By Peter Ackroyd
The son and three grandchildren of the first Tudor monarch, Henry VII, ruled for just 94 years, yet they changed England irrevocably. By seizing the vast holdings and wealth of the Catholic Church, breaking with Rome and putting the sovereign as head of the Church instead of the pope, they set England apart from Catholic Europe. As Ackroyd shows in his absorbing and fabulously readable history, Tudor parliaments also laid the foundations of what would one day become a modern state government. In 1553 the first workhouse was established in Bridewell. Ten years later, the concept of a minimum wage was introduced, as was the idea of an annual work contract. Along the way London created five “hospitals,” including St. Thomas and St. Bartholomew, that exist today.
Where the Tudors couldn’t succeed, however, was in their personal lives. Henry VIII’s marital woes are so notorious that the phrase, “divorced, beheaded, died, divorced, beheaded, survived,” is known today. Of his three children, only Mary would be wed, unhappily, to Philip II of Spain. None had children. And that lack of heirs would envelop England in decades of plots, espionage, strife and worry.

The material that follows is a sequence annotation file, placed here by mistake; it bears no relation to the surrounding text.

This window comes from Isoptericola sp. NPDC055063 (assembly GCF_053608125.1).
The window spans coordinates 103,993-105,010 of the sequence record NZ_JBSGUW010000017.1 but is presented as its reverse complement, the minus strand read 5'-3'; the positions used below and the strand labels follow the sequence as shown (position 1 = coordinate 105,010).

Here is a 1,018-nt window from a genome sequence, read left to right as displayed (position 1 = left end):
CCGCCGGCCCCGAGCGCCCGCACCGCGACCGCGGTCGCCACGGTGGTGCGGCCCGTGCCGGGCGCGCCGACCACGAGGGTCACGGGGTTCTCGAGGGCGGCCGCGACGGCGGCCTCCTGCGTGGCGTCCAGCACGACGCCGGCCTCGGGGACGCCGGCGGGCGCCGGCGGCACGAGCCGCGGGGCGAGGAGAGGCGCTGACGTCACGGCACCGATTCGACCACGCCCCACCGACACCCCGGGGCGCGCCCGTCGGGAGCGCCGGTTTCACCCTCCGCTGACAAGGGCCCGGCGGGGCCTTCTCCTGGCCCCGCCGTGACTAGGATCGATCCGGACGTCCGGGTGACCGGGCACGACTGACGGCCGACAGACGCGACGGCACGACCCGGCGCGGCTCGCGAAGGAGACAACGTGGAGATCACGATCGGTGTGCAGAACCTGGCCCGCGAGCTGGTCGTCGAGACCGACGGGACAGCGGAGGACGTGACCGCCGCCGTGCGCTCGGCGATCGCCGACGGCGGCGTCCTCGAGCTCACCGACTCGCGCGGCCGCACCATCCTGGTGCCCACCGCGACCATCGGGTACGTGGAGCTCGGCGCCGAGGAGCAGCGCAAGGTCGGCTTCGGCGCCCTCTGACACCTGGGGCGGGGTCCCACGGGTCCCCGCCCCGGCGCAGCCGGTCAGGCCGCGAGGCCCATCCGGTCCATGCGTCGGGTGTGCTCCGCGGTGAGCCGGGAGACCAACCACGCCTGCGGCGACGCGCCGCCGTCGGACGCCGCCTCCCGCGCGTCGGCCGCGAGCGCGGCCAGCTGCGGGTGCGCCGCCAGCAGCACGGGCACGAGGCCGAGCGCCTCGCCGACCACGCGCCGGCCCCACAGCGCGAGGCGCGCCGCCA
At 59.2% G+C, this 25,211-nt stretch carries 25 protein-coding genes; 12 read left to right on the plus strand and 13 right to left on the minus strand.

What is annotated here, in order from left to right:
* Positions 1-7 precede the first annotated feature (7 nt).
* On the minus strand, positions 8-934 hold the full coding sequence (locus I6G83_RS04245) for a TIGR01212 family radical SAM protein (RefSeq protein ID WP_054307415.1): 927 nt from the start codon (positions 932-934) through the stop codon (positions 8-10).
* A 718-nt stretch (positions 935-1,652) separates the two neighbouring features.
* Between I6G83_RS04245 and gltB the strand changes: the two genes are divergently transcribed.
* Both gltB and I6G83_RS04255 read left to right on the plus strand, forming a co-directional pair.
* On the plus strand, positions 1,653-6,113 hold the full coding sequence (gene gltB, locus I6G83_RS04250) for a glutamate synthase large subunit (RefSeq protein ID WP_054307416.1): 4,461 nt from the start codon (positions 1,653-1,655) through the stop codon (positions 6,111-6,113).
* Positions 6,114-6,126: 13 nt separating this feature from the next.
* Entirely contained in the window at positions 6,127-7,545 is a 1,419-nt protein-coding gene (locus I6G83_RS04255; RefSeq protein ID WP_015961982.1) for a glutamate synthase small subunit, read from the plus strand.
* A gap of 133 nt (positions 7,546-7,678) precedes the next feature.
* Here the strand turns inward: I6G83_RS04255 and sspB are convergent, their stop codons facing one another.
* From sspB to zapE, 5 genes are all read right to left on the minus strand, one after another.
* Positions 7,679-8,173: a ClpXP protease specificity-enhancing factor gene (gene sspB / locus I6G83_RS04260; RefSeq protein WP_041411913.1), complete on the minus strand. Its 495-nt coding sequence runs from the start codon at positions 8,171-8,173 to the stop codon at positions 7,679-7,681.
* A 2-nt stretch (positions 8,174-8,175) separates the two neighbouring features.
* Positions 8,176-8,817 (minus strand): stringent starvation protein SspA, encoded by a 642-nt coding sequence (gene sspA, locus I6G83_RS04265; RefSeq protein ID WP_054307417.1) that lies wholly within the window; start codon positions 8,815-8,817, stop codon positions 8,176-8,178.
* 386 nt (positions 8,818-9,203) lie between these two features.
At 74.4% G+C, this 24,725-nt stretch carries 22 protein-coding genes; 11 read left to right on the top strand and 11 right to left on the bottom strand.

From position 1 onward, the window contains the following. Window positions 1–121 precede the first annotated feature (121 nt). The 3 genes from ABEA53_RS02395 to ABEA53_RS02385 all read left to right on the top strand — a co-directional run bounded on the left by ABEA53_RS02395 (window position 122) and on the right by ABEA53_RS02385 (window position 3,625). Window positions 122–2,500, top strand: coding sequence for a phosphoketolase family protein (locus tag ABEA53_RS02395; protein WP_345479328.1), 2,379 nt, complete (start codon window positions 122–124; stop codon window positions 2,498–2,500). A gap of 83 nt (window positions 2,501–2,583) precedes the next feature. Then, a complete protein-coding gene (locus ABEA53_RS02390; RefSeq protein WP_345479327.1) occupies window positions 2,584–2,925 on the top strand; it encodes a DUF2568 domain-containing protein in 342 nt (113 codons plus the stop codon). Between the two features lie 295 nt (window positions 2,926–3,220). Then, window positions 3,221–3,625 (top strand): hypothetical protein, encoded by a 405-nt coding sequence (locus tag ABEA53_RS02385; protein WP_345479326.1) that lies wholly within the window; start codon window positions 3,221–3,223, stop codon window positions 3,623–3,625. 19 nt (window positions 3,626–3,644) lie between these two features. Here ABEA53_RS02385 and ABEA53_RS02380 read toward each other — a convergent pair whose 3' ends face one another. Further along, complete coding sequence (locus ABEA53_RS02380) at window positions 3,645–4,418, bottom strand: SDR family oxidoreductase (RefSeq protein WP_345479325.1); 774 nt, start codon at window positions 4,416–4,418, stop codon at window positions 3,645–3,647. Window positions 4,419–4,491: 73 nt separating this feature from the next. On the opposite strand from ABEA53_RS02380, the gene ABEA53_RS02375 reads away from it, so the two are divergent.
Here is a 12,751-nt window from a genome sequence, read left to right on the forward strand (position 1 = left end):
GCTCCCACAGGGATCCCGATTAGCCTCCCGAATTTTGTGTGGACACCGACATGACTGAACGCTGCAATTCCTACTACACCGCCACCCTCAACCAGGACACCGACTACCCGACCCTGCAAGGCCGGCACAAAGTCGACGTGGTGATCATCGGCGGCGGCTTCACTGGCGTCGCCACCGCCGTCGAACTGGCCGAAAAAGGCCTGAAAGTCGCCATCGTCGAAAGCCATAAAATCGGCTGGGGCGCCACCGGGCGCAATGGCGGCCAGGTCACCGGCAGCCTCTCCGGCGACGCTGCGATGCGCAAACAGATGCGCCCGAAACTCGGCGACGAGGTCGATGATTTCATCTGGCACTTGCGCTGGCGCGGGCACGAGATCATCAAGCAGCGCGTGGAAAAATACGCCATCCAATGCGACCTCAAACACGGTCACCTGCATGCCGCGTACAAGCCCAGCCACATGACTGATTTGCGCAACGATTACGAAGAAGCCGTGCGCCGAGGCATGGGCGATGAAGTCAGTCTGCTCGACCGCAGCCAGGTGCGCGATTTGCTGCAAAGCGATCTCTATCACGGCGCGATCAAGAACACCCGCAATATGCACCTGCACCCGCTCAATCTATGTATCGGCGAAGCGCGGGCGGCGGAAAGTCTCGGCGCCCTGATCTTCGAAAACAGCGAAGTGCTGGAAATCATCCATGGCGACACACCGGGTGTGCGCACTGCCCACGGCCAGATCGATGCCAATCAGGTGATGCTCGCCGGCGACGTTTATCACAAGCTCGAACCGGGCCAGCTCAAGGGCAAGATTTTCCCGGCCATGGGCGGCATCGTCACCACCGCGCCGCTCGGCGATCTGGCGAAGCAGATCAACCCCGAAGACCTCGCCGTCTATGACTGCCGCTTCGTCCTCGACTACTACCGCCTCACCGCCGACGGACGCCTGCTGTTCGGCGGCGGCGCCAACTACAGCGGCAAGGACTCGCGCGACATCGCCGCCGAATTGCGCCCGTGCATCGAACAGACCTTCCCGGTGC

In 1562, when Elizabeth caught smallpox, everyone feared she was dying, including the monarch herself, who later wrote that “death possessed almost every joint of me, so as I wished then that the feeble thread of life” could be cut. Her panicked advisers faced a calamity: the closest heir was Mary, Queen of Scots, a Catholic. Desperate for a Protestant successor, they finally fell upon Lady Katherine Grey, who came with her own legal issues: at the time, she was in the Tower of London, disgraced for marrying the earl of Hertford without the queen’s consent.
Thankfully, Elizabeth recovered. Yet, as Ackroyd writes, “the fact of her mortality was now evident to all the nation and to the lady herself.” Forty-one years later, the age of the Tudors was over, and the reign of the Stuarts had begun.
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